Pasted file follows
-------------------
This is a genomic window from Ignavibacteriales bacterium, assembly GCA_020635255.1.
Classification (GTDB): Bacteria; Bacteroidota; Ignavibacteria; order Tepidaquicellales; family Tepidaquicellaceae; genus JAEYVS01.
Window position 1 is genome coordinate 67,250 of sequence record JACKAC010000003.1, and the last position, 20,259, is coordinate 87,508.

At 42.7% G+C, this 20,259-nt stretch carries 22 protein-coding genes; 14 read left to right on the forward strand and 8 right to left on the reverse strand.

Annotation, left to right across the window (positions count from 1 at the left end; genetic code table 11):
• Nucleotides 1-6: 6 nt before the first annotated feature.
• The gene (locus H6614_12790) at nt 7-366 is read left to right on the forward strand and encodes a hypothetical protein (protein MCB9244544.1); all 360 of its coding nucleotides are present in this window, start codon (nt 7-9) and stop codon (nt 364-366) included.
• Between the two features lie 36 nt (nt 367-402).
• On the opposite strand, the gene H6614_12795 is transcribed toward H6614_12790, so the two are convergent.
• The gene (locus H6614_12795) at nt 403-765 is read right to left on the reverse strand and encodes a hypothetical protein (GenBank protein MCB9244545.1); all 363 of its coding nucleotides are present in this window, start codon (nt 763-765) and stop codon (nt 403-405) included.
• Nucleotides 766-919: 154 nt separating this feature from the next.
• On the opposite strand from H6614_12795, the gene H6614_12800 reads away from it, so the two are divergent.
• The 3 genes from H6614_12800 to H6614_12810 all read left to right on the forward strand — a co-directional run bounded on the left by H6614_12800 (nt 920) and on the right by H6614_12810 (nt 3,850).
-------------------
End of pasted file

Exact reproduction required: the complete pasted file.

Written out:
This is a genomic window from Ignavibacteriales bacterium, assembly GCA_020635255.1.
Classification (GTDB): Bacteria; Bacteroidota; Ignavibacteria; order Tepidaquicellales; family Tepidaquicellaceae; genus JAEYVS01.
Window position 1 is genome coordinate 67,250 of sequence record JACKAC010000003.1, and the last position, 20,259, is coordinate 87,508.

At 42.7% G+C, this 20,259-nt stretch carries 22 protein-coding genes; 14 read left to right on the forward strand and 8 right to left on the reverse strand.

Annotation, left to right across the window (positions count from 1 at the left end; genetic code table 11):
• Nucleotides 1-6: 6 nt before the first annotated feature.
• The gene (locus H6614_12790) at nt 7-366 is read left to right on the forward strand and encodes a hypothetical protein (protein MCB9244544.1); all 360 of its coding nucleotides are present in this window, start codon (nt 7-9) and stop codon (nt 364-366) included.
• Between the two features lie 36 nt (nt 367-402).
• On the opposite strand, the gene H6614_12795 is transcribed toward H6614_12790, so the two are convergent.
• The gene (locus H6614_12795) at nt 403-765 is read right to left on the reverse strand and encodes a hypothetical protein (GenBank protein MCB9244545.1); all 363 of its coding nucleotides are present in this window, start codon (nt 763-765) and stop codon (nt 403-405) included.
• Nucleotides 766-919: 154 nt separating this feature from the next.
• On the opposite strand from H6614_12795, the gene H6614_12800 reads away from it, so the two are divergent.
• The 3 genes from H6614_12800 to H6614_12810 all read left to right on the forward strand — a co-directional run bounded on the left by H6614_12800 (nt 920) and on the right by H6614_12810 (nt 3,850).